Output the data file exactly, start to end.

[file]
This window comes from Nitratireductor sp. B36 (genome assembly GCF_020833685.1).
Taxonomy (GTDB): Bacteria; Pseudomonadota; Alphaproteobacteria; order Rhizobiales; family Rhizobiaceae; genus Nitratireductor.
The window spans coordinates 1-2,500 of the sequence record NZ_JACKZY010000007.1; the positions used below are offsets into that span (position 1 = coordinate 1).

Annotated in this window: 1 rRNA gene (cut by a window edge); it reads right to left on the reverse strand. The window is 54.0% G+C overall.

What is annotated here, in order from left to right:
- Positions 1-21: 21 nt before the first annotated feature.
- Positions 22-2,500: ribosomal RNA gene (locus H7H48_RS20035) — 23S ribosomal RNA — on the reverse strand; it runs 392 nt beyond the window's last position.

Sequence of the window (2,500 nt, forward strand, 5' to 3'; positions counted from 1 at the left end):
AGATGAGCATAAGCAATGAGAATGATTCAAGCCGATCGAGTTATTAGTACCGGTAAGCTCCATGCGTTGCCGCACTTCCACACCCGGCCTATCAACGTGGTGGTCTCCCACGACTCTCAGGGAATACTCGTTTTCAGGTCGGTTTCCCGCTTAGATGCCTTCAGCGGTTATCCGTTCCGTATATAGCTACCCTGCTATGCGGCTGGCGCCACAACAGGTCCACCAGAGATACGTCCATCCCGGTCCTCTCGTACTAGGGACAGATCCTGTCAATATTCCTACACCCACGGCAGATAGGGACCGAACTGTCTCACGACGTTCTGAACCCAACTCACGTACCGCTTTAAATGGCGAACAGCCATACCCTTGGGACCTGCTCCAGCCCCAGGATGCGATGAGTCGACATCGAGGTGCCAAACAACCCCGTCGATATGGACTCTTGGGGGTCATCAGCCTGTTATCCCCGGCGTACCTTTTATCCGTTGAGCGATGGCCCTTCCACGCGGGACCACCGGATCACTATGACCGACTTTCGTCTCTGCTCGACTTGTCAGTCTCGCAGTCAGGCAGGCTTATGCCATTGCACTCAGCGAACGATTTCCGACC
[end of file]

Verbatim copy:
This window comes from Nitratireductor sp. B36 (genome assembly GCF_020833685.1).
Taxonomy (GTDB): Bacteria; Pseudomonadota; Alphaproteobacteria; order Rhizobiales; family Rhizobiaceae; genus Nitratireductor.
The window spans coordinates 1-2,500 of the sequence record NZ_JACKZY010000007.1; the positions used below are offsets into that span (position 1 = coordinate 1).

Annotated in this window: 1 rRNA gene (cut by a window edge); it reads right to left on the reverse strand. The window is 54.0% G+C overall.

What is annotated here, in order from left to right:
- Positions 1-21: 21 nt before the first annotated feature.
- Positions 22-2,500: ribosomal RNA gene (locus H7H48_RS20035) — 23S ribosomal RNA — on the reverse strand; it runs 392 nt beyond the window's last position.

Sequence of the window (2,500 nt, forward strand, 5' to 3'; positions counted from 1 at the left end):
AGATGAGCATAAGCAATGAGAATGATTCAAGCCGATCGAGTTATTAGTACCGGTAAGCTCCATGCGTTGCCGCACTTCCACACCCGGCCTATCAACGTGGTGGTCTCCCACGACTCTCAGGGAATACTCGTTTTCAGGTCGGTTTCCCGCTTAGATGCCTTCAGCGGTTATCCGTTCCGTATATAGCTACCCTGCTATGCGGCTGGCGCCACAACAGGTCCACCAGAGATACGTCCATCCCGGTCCTCTCGTACTAGGGACAGATCCTGTCAATATTCCTACACCCACGGCAGATAGGGACCGAACTGTCTCACGACGTTCTGAACCCAACTCACGTACCGCTTTAAATGGCGAACAGCCATACCCTTGGGACCTGCTCCAGCCCCAGGATGCGATGAGTCGACATCGAGGTGCCAAACAACCCCGTCGATATGGACTCTTGGGGGTCATCAGCCTGTTATCCCCGGCGTACCTTTTATCCGTTGAGCGATGGCCCTTCCACGCGGGACCACCGGATCACTATGACCGACTTTCGTCTCTGCTCGACTTGTCAGTCTCGCAGTCAGGCAGGCTTATGCCATTGCACTCAGCGAACGATTTCCGACC